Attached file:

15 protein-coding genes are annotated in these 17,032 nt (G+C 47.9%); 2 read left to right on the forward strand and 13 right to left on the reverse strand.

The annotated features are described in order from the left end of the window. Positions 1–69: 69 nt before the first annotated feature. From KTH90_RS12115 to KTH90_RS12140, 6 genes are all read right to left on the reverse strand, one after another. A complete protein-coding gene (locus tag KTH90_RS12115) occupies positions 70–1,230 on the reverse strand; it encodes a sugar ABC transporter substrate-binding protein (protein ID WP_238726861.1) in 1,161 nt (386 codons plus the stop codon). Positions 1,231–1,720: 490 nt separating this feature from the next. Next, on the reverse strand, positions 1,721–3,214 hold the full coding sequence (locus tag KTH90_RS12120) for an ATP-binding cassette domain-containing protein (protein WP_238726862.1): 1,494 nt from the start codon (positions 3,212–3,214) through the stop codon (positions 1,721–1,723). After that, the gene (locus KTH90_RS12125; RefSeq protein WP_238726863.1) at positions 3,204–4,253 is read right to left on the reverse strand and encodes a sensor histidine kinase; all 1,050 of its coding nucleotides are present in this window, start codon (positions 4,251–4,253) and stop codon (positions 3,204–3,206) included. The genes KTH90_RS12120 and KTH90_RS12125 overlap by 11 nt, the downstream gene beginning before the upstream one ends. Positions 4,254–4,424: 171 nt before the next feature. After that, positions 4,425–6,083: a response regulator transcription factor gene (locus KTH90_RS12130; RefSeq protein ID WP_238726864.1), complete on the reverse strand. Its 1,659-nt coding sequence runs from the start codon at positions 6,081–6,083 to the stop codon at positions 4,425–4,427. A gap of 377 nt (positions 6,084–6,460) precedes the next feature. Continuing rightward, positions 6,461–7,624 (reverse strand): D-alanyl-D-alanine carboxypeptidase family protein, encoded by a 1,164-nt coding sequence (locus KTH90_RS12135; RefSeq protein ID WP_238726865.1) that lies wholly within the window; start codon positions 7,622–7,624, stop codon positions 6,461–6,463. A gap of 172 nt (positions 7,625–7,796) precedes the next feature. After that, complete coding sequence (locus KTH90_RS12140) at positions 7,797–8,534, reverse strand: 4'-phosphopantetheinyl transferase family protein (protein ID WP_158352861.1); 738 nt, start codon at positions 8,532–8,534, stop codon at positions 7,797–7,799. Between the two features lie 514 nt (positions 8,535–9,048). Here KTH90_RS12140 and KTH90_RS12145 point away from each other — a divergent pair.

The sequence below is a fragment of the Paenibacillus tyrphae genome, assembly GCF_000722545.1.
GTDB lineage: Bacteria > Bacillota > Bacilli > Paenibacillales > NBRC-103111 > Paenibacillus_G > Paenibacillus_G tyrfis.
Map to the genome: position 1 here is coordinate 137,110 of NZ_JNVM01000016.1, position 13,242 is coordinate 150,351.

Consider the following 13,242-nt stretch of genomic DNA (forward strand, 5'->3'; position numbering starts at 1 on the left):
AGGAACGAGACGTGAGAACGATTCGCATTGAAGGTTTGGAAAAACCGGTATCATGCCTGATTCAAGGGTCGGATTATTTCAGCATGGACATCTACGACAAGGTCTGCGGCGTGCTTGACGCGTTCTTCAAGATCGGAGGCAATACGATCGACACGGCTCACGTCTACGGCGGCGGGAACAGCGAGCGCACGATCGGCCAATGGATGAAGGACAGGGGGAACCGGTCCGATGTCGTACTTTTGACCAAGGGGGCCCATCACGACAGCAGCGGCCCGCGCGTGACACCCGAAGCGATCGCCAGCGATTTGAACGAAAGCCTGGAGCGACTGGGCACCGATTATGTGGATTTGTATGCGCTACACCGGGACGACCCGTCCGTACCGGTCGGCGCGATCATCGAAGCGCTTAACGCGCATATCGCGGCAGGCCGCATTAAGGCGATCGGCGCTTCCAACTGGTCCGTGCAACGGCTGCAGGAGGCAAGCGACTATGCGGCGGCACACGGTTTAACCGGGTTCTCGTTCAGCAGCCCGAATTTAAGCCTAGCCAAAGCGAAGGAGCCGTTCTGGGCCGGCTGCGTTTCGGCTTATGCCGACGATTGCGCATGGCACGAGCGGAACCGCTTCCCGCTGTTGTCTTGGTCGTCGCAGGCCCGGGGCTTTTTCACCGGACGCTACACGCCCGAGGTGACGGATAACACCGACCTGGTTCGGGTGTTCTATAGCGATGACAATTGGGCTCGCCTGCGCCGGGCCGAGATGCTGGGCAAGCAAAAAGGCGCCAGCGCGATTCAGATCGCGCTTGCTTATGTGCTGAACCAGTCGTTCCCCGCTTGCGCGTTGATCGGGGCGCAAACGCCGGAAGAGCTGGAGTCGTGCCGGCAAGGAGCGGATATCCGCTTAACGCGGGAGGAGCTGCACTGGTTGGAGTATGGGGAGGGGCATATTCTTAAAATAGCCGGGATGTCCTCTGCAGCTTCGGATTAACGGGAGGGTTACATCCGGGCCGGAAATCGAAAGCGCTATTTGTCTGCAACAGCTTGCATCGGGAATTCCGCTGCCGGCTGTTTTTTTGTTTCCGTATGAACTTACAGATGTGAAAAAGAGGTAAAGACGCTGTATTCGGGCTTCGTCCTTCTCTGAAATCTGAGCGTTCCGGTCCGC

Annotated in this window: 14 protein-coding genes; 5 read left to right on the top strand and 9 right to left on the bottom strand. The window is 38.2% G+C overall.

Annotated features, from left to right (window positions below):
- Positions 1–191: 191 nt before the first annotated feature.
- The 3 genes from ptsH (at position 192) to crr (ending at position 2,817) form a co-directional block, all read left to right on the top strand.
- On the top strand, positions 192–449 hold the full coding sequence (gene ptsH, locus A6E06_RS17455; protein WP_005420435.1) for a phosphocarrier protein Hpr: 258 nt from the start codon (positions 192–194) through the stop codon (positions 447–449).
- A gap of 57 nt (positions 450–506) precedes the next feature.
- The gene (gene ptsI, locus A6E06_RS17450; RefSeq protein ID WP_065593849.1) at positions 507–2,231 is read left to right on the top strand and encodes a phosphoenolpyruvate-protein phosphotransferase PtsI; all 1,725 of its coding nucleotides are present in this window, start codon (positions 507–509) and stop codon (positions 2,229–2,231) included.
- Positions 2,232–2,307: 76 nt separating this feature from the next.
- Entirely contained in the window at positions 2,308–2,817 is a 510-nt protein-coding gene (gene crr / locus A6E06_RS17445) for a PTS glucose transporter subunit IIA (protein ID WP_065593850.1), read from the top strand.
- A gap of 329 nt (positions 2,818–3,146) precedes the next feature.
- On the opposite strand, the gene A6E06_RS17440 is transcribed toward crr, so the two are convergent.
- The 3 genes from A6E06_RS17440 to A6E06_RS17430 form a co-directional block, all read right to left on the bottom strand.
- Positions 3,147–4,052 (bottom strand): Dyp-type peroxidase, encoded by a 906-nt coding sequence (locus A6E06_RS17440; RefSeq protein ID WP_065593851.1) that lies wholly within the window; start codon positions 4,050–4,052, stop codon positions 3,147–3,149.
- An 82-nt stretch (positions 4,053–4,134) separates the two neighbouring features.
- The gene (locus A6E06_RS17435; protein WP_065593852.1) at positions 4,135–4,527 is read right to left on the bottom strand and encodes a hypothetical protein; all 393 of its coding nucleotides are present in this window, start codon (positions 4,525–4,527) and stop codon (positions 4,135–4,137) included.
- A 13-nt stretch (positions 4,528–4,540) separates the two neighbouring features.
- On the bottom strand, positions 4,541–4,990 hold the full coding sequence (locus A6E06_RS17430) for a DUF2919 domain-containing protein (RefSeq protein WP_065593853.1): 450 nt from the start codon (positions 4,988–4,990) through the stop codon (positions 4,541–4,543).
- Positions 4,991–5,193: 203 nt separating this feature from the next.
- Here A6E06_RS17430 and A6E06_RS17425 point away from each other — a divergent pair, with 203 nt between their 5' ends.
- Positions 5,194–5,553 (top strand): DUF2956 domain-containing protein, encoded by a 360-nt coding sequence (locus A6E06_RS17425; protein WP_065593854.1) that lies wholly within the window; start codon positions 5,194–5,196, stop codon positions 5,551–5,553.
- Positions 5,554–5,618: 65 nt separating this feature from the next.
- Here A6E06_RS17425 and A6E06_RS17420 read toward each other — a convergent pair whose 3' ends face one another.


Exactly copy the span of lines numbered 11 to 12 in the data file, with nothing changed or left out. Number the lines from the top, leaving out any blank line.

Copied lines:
- The 3 genes from ptsH (at position 192) to crr (ending at position 2,817) form a co-directional block, all read left to right on the top strand.
- On the top strand, positions 192–449 hold the full coding sequence (gene ptsH, locus A6E06_RS17455; protein WP_005420435.1) for a phosphocarrier protein Hpr: 258 nt from the start codon (positions 192–194) through the stop codon (positions 447–449).